But what do we do with Mark’s apocalyptic praxis of struggle when the things that threaten our world are not so much demons and ripped-open heavens but regular old broken or demonic systems of human construction? New Testament scholar Elisabeth Schüssler Fiorenza offers some help in her work on the apocalyptic rhetoric of Revelation.1 She argues that the theo-ethical rhetoric of the Apocalypse sponsors a praxis of hypomone, or “steadfast resistance.”

Now Mark was likely written at an earlier time, and in a different place, than Revelation. So we need to use her insight about Revelation with some discernment. That said, her notion of steadfast resistance as the purpose or motivation of Revelation’s rhetoric can help to take us out of the realm of symbolic speculation or disinterested scientific reduction to a focus on praxis and the struggles we face from our varied positions of power in light of the horizon of the reign of God. That means we preachers need to ask ourselves the question: Where in our own struggles are we confronted with the demonic, yet laying hold of a divine promise that Jesus preaches as “the gospel of God” (Mark 1:14)?

As you pose the question for yourselves, dear working preachers, please pay attention to your bodies. What does the embodied reality of your shared life of faith tell you about the intractability of the demonic and the riven fabric of human life in 2024? Whatever it is, it invites you to preach through this text to a gospel of God capable of sustaining steadfast, embodied resistance.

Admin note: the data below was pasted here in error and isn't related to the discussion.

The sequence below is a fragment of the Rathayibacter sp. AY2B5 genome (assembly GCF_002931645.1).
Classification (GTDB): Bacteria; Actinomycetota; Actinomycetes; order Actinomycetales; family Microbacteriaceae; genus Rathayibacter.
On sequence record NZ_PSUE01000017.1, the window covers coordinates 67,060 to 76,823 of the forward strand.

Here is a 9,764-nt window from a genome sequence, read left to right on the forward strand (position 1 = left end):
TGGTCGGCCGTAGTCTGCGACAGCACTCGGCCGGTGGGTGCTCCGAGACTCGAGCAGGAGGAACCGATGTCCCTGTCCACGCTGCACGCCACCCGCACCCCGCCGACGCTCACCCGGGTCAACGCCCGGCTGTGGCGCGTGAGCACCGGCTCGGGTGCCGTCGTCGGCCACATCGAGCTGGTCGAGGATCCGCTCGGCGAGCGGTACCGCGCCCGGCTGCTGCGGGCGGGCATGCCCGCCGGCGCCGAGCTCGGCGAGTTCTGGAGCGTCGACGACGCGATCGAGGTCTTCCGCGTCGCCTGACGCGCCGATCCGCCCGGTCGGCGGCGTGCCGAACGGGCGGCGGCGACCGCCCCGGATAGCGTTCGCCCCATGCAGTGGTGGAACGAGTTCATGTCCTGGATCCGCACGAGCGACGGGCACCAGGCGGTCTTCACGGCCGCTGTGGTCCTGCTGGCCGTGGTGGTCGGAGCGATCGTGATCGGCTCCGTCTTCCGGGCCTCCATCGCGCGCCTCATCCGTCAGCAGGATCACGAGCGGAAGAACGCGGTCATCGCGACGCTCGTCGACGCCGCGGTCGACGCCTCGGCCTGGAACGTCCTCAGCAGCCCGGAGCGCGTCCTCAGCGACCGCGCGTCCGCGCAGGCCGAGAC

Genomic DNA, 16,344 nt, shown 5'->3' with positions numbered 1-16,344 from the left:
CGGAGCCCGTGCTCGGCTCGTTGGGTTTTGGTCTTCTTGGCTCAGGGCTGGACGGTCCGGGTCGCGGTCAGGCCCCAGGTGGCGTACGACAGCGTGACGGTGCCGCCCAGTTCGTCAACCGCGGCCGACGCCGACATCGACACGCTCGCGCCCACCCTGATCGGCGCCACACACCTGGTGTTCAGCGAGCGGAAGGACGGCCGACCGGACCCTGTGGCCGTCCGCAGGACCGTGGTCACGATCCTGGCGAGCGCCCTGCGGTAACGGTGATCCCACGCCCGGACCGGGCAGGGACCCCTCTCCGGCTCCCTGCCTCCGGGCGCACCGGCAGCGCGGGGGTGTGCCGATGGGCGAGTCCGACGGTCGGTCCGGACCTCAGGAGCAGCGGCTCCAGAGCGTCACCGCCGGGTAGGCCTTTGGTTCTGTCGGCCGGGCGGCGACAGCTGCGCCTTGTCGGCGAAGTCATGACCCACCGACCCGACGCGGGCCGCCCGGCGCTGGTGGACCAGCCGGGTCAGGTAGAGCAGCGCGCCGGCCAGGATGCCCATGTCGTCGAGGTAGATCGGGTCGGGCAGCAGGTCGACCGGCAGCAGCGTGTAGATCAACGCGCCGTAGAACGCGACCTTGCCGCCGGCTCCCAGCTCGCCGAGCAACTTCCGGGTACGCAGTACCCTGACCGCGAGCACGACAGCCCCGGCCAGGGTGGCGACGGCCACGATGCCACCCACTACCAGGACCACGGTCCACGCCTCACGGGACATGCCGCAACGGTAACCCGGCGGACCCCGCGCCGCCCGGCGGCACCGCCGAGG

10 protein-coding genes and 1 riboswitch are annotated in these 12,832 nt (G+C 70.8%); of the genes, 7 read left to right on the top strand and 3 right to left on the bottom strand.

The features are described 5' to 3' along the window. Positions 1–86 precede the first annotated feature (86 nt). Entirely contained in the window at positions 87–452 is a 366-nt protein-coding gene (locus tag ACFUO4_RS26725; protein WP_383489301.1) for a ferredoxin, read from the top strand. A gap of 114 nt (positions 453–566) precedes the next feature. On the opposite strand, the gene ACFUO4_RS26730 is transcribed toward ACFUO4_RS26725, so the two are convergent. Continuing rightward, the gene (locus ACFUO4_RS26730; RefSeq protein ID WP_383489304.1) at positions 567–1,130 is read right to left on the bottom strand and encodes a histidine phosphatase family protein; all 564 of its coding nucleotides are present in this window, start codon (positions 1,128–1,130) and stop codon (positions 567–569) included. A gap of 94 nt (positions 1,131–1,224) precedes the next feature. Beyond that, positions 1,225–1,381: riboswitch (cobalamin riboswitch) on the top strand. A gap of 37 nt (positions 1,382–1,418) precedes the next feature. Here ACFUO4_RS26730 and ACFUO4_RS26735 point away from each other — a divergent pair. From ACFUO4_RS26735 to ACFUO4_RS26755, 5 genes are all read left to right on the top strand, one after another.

Two hermeneutic insights for the apocalyptic road ahead

Yet Mark also helps preachers today with Mark’s own hermeneutic insights. I can think of at least two worth mentioning here.

First, Mark never lets his readers forget that all of Jesus’ eschatological vision and apocalyptic miracles need to be understood in light of the cross. Mark’s cross, of course, is not just another cipher for substitutionary atonement. It is, as Luther points out, a way of calling things what they really are. Preachers who preach from weakness (and not dominance) and suffering (not having it all together) will have Mark’s gospel of God as a friend. Apocalyptic rhetoric is not about escape, but naming the world, its pain, and its promise aright.

Second, this very apocalyptic gospel of God (1:14) is also the gospel of Jesus Christ (Mark 1:1). And who Jesus is matters for the way in which we would practice steadfast, embodied resistance to the demonic, right? This Jesus is not self-aggrandizing but silences demons when they speak of his identity. He is, from the beginning of his ministry in Galilee, self-effacing even as his reputation grows. We do not need to establish Jesus’ dominance through exorcism but rather note his self-awareness throughout the Gospel of Mark that he is on his own steadfast way to the cross. If that seems difficult, please remember it is the dying, crucified Jesus in Mark for whom the sun grows dark, for whom the curtain of the temple is ripped open, and whom even a centurion proclaims “the Son of God” (Mark 15:33–39).

This little exorcistic scene from Mark 1:21–28, set in a synagogue on the Sabbath, is a sign of God’s reign for the real bodies in the room. It is, moreover, spoken by a Jesus who wants nothing to do with dominance schemes and good publicity. He aims with urgency to enlist his disciples, and anyone else with ears to hear, in their own local praxis of apocalyptic struggle.


  1. Elisabeth Schüssler Fiorenza, Revelation: Vision of a Just World (Minneapolis: Fortress, 1992), 129ff.